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Heather Henson went through her father’s archives a few years ago and found some surprises.

“There was this kind of ‘dance lounge’ he was working on, with projections,” she said. “I couldn’t believe how similar it was to the work that I was doing. Maybe that part of the gene pool I got.”

Her father had unrealized visions of inflatable domes with animated films projected on to go-go dancers in leotards, she said.

“It wasn’t like anything you’d ever imagine Jim Henson doing,” she said with a laugh.

But the work she had done was so similar to the sideline conceived by her father — best known for the lovable Muppet creations on “Sesame Street” and “The Muppet Show” — that it took her breath away.

The youngest of Henson’s five children, 38-year-old Heather is doing her own variation on his art form with the IBEX Puppet Theater, which performs Friday at St. Ambrose University’s Galvin Fine Arts Center.

IBEX will perform “Panther and Crane,” which is about co-existence in nature.

“It’s an environmental spectacle about the harmonies of the planet,” she said. “It’s a visual haiku.”

The production encourages care for all forms of nature. Henson said she became “completely enamored” with the scientists who were working to bring various species of whooping cranes back to a full population.

“It is a planet in crisis. But we have this amazing ability to work in harmony with the planet,” she said.

Henson is one of seven onstage puppeteers who tell the story through a variety of creations that are more akin to flying kites than Kermit the Frog or Miss Piggy.

Several kite-flyers are even being brought in from Madison, Wis., to make appearances.

Henson said she is working to advance puppetry of all kinds. In the lobby of the Galvin before the show will be examples of several different puppets, as well as films of experimental puppeteers.

Four out of Henson’s five children are involved in puppetry, she said. Her brother, Brian, is now at the helm of Jim Henson Enterprises and working at blending traditional puppets with computer-generated animation for projects such as the PBS children’s series “Sid the Science Kid.”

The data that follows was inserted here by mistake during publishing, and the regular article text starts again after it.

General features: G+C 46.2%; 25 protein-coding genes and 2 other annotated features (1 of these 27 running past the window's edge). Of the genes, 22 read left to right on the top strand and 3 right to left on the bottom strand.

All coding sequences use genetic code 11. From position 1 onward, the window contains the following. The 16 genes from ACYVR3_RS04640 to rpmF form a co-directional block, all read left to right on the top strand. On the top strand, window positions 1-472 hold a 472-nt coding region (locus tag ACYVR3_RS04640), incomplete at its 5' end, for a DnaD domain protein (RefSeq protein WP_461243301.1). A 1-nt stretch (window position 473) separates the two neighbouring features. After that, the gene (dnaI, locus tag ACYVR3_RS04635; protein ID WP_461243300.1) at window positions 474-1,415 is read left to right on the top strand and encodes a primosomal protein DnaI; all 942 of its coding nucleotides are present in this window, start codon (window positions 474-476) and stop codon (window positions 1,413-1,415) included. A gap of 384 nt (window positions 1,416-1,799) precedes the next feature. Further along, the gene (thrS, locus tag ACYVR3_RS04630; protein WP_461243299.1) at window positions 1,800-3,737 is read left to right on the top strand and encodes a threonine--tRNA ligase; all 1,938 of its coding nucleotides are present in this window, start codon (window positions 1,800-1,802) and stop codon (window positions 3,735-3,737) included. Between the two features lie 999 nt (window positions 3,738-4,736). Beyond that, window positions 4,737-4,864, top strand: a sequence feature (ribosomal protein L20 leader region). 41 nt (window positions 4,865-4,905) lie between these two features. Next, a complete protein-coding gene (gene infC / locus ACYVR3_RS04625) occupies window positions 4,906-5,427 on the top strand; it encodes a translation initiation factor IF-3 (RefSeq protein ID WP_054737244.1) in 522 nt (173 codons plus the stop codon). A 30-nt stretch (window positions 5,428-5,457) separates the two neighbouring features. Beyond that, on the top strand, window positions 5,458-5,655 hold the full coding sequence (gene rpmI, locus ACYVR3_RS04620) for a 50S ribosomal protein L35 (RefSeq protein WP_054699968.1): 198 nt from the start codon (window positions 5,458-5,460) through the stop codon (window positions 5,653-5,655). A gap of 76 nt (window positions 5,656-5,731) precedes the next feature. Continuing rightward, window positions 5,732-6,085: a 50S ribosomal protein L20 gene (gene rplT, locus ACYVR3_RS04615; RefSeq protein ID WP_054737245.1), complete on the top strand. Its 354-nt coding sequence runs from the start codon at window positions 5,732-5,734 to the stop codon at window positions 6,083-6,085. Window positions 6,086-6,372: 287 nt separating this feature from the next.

“We’ve all been a very creative family, and our parents were always supportive of us following our artwork,” she said.

By the time Heather was old enough to know that her father was behind such Muppet icons as Bert and Ernie and Cookie Monster, he had moved his company to a separate facility and generally kept work and home life separate, she said.

But her siblings and mother have told her how, in previous homes, their father had decorated walls, shelves and storage bins with pictures of various creatures.

Being Henson’s daughter also gave her permission to visit the Muppet makers workshop, where she befriended other creators and began to make works of her own.

“It was a great environment to grow up in because the creativity of the people in the company was amazing,” she said.

David Burke can be contacted at (563) 383-2400 or dburke@qctimes.com. Comment on this story at qctimes.com.

IF YOU GO

What: IBEX Puppet Theater

When: 7:30 p.m. Friday, Jan. 30

Where: Allaert Auditorium, Galvin Fine Arts Center, St. Ambrose University, Davenport

How much: $10 for adults, $9 for faculty, staff and senior citizens; $8 for non-SAU students

Information: (563) 333-6251 or sau.edu/galvin on the Web

Also on the Web: ibexpuppetry.com

 

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